Begonia



Begonia is a genus of flowering plants in the family Begoniaceae, comprising about 1500 species. The other two genera in the family Begoniaceae are Hillebrandia (contains one species) and Symbegonia. Begonia is the generic name and also the common name used for all the species of the genus. Begonia was named after Michel Bégon (16381710), a former governor of the French colony of Haiti and a passionate plant collector, by Charles Plumier, a French patron of botany. Begonias are evergreen or deciduous shrubs and small, tree-like perennials, and annuals that are grown for their colorful flowers and/or ornamental leaves. The commonly cultivated Begonias can be divided into the following groupings, each with its own cultivation requirements.

Cane-stemmed begonias (Angelwings) are evergreen, woody perennials. They produce typically erect, cane-like stems, bearing regularly spaced, swollen nodes and flowers that are in large, pendulous panicles. New growth develops at the base of the plant, and by pinching out growing tips encourage branching. These plants grow under cover in good light but not direct sun (poor lighting reduces quantity of flowers), and in well-drained and soil-based mix. Staking is needed for tall plants. Propagation is by seed or tip cuttings in spring.

Rex-cultorum (Rex) begonias are mostly evergreen, rhizomatous perennials of variable habit which are derived from hybrids between B. rex and other related species. They are cultivated for their brilliantly colored, oval to lance-shaped leaves, 8-30 cm long, that are sometimes spirally twisted. These begonias grow well in under cover in cool climates, 40-75% relative humidity,partial shade and in well-drained soil. Water sparingly and do not let the water to remain on the leaves; otherwise the leaves will become susceptible to botrytis. Propagation is by seed, leaf-cuttings or division of rhizomes in spring.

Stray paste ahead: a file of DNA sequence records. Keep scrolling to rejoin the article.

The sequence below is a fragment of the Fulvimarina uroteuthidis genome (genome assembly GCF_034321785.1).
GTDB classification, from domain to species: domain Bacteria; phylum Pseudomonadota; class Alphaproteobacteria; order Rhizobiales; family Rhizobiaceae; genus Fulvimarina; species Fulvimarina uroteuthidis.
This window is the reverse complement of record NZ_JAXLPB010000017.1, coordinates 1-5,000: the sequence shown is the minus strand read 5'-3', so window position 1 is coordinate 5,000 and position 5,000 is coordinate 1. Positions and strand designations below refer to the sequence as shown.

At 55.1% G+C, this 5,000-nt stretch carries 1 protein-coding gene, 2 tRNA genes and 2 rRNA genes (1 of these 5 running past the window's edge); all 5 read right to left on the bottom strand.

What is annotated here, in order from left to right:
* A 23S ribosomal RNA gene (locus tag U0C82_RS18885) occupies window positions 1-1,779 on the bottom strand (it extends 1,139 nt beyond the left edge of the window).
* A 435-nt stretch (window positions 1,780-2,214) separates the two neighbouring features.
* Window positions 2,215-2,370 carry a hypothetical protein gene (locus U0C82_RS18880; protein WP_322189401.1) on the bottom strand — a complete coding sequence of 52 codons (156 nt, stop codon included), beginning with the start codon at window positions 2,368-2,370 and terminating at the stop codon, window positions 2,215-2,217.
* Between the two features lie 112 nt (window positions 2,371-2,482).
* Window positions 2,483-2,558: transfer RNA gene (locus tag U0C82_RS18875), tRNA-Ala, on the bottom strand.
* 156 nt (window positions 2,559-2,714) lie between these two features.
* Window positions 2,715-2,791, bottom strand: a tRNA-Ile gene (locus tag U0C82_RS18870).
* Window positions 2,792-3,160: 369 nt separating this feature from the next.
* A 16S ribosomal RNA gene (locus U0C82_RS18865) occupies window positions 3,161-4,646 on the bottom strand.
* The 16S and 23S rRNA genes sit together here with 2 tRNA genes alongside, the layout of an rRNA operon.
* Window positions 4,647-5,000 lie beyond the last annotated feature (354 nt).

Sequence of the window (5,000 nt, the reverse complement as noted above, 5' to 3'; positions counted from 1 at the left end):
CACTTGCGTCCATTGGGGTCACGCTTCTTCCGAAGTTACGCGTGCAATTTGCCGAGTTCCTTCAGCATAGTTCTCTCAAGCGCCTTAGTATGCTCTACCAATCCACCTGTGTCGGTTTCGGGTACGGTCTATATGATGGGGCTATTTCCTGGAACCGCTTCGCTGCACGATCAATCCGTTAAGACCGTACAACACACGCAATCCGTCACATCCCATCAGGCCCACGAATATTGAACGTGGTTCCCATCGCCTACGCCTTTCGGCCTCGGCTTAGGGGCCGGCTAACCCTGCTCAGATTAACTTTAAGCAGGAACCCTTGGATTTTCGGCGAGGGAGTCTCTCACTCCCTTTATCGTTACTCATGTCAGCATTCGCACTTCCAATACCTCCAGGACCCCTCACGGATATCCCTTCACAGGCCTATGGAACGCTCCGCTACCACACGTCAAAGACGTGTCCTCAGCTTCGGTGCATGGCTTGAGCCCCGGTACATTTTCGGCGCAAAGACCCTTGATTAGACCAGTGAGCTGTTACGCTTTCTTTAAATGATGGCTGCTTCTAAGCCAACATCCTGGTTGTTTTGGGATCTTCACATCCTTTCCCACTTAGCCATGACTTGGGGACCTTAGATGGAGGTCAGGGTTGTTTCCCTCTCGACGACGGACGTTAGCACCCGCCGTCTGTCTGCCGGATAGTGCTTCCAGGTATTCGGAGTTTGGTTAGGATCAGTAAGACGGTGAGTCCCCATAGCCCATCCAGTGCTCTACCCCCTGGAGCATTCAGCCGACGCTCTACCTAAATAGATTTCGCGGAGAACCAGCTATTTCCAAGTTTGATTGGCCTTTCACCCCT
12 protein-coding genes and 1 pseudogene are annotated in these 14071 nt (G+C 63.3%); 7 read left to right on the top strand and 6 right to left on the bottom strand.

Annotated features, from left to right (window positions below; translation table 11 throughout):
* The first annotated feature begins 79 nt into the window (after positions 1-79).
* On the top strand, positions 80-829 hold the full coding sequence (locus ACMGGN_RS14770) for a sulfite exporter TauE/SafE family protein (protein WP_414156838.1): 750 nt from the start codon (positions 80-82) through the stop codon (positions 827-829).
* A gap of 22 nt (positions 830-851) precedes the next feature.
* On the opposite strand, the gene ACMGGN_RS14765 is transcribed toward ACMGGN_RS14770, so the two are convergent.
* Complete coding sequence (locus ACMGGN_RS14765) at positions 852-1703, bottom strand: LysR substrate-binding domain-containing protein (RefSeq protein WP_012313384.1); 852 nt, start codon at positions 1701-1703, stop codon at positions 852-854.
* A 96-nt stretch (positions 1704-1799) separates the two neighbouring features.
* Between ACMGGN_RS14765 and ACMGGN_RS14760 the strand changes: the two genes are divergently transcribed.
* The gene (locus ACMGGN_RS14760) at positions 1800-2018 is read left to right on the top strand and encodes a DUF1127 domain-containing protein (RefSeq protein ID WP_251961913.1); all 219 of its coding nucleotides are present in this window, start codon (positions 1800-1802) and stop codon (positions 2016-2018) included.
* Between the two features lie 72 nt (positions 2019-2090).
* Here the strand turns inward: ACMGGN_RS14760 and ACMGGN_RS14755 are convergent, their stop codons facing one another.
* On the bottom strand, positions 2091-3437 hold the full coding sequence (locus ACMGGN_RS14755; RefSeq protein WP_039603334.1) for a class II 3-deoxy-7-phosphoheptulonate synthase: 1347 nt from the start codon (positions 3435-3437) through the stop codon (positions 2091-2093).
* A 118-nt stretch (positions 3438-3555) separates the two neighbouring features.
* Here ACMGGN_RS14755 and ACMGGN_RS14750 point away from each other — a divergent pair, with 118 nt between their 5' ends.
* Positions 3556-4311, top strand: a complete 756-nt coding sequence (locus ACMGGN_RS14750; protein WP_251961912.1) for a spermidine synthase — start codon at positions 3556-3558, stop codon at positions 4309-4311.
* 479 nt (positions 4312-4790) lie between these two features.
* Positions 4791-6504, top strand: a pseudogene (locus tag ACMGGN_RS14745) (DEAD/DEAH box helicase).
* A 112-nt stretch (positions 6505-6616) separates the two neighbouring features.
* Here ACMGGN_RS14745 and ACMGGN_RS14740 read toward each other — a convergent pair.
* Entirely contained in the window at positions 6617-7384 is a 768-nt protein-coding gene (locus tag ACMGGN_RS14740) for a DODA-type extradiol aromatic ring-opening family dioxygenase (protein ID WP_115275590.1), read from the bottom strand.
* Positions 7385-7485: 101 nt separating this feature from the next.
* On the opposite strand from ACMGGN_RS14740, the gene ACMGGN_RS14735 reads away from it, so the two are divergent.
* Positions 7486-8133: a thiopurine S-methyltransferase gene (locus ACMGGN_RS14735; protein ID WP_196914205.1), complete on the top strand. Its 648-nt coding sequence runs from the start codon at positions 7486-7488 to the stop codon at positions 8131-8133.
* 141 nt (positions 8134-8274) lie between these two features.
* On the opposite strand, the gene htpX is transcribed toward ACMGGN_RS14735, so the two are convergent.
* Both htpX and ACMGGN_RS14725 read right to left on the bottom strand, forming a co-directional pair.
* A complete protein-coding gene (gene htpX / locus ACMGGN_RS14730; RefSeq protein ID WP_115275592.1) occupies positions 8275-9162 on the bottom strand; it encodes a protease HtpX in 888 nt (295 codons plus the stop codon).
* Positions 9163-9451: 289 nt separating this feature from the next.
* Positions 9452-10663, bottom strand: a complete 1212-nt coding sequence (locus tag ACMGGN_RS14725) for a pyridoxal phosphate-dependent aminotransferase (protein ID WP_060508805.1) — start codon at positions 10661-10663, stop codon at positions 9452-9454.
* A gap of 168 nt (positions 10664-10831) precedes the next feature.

Rhizomatous begonias are evergreen, rhizomatous perennials grown for their beautiful foliage and small, single flowers. These begonias produce smooth, crested or puckered green or brown leaves, 8-30 cm long, which are often variegated with silver and are sometimes spirally twisted. Creeping cultivars are useful for hanging baskets and are more freely branched than erect cultivars. These planrs grow well in under cover in cool climates, prefer 40-75% relative humidity, in partial shade and in well-drained soil. Water sparingly and do not allow water to remain on leaves to prevent botrytis. Propagation is by seed, leaf-cuttings or division of rhizomes in spring.

Semperflorens begonias are evergree, bushy perennial derived from B. cucullata var. hookeri, B. schmidtiana, and other species. They are often grown as bedding annuals. Semperflorens begonias have stems that are soft, succulent, and branched freely. They generally bear rounded green, bronzed, or variegated, highly shiny leaves of about 5 cm long, with flowers that are single or double. Pinching out growing tips will encourage branching to produce a bushy plant. These begonias require sun or partial shade and well-drained soil. Propagation is by seed or stem cuttings in spring.